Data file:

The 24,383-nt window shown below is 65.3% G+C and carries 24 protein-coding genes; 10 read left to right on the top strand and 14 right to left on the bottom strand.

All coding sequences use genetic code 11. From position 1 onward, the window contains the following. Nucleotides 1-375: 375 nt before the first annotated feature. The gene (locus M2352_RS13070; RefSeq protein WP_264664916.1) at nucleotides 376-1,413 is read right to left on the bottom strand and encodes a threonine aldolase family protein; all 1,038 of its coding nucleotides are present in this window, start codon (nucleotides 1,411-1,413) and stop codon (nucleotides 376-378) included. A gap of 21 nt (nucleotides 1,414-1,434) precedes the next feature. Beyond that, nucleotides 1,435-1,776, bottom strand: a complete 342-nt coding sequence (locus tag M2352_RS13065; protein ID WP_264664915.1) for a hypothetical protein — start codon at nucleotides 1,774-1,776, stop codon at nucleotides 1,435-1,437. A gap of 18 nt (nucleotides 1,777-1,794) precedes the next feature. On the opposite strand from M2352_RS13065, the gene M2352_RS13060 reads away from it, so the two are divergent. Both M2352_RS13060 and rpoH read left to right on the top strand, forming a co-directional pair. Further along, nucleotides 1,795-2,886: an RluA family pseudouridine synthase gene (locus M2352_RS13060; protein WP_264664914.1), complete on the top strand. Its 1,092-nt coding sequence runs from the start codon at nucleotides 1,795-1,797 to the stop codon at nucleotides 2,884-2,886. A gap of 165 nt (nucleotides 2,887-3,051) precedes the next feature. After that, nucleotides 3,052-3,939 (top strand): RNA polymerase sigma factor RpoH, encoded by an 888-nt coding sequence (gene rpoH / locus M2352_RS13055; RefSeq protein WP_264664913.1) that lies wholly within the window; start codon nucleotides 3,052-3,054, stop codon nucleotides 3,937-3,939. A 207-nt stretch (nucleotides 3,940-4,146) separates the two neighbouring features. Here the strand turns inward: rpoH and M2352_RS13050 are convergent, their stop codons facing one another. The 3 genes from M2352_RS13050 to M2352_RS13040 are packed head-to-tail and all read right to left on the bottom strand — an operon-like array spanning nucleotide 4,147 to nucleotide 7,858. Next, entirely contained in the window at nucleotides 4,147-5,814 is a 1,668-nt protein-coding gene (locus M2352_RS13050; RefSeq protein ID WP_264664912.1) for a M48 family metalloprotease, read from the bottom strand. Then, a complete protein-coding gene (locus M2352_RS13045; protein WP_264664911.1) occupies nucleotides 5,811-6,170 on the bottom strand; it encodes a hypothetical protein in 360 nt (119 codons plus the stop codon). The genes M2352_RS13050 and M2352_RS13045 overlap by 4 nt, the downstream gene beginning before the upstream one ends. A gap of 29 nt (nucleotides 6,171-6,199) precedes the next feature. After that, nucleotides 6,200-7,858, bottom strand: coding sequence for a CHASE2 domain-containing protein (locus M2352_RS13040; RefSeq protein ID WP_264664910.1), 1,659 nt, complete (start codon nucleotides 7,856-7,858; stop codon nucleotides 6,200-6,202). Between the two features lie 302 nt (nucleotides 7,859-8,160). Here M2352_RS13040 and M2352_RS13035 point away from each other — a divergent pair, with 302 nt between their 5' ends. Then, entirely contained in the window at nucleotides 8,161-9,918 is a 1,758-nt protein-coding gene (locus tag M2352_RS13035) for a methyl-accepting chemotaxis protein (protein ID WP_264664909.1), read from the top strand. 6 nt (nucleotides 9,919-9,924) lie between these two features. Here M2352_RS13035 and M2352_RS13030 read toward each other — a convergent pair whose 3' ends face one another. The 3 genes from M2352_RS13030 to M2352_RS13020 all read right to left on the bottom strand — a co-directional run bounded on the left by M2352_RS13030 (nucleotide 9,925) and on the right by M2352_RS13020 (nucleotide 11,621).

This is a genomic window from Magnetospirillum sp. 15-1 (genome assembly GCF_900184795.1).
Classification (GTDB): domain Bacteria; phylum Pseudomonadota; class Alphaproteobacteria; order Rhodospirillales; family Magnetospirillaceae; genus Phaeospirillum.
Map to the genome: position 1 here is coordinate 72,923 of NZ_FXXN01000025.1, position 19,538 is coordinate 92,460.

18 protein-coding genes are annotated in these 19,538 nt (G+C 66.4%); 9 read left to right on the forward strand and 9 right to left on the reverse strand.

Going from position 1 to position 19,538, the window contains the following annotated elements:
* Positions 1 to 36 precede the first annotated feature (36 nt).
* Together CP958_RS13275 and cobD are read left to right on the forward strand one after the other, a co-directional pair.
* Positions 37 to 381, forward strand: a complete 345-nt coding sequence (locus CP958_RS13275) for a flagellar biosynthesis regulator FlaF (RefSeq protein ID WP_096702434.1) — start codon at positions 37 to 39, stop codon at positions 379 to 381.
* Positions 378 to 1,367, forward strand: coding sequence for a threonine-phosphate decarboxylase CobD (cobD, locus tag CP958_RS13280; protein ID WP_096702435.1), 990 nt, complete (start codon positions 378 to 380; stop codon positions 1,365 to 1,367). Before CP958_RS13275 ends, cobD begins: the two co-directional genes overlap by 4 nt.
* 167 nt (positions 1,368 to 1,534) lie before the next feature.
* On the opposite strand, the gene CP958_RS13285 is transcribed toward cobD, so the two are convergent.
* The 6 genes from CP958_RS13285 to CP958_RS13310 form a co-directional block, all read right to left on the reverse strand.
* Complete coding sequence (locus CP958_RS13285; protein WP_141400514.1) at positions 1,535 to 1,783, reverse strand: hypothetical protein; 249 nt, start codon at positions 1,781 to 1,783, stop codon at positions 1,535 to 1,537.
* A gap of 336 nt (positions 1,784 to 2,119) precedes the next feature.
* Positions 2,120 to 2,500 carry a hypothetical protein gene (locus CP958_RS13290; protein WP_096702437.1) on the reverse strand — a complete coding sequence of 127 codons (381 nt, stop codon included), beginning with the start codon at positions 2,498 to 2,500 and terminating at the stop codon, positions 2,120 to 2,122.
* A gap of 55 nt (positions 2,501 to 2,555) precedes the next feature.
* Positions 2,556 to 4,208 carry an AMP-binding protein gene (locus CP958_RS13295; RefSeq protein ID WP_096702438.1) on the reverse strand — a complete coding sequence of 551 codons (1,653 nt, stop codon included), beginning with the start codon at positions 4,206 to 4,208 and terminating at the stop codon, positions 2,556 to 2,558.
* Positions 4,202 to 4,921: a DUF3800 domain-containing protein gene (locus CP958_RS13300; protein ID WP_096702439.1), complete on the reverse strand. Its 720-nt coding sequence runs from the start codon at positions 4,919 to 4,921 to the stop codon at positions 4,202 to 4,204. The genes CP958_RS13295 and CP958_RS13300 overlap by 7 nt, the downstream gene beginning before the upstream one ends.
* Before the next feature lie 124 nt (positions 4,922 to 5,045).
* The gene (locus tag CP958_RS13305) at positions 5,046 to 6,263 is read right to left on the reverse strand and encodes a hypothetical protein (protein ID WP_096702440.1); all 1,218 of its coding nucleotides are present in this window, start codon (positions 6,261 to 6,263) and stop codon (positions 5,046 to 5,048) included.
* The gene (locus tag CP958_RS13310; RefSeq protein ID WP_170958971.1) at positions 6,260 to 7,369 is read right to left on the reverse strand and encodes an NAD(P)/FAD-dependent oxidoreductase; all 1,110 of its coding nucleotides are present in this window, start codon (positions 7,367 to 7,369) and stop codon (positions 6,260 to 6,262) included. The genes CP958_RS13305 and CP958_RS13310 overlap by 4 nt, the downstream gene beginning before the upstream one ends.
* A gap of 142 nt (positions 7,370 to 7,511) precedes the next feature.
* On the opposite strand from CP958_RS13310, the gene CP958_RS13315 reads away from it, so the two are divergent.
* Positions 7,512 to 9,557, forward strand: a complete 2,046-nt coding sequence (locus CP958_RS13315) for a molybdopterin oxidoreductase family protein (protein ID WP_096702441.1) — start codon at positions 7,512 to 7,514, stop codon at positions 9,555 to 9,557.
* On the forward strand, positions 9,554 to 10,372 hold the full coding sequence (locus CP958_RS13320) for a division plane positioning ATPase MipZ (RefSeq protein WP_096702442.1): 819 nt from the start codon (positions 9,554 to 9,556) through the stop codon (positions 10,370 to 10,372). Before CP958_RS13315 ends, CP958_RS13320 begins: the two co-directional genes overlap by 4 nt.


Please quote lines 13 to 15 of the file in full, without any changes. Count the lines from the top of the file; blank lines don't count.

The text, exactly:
* On the opposite strand, the gene CP958_RS13285 is transcribed toward cobD, so the two are convergent.
* The 6 genes from CP958_RS13285 to CP958_RS13310 form a co-directional block, all read right to left on the reverse strand.
* Complete coding sequence (locus CP958_RS13285; protein WP_141400514.1) at positions 1,535 to 1,783, reverse strand: hypothetical protein; 249 nt, start codon at positions 1,781 to 1,783, stop codon at positions 1,535 to 1,537.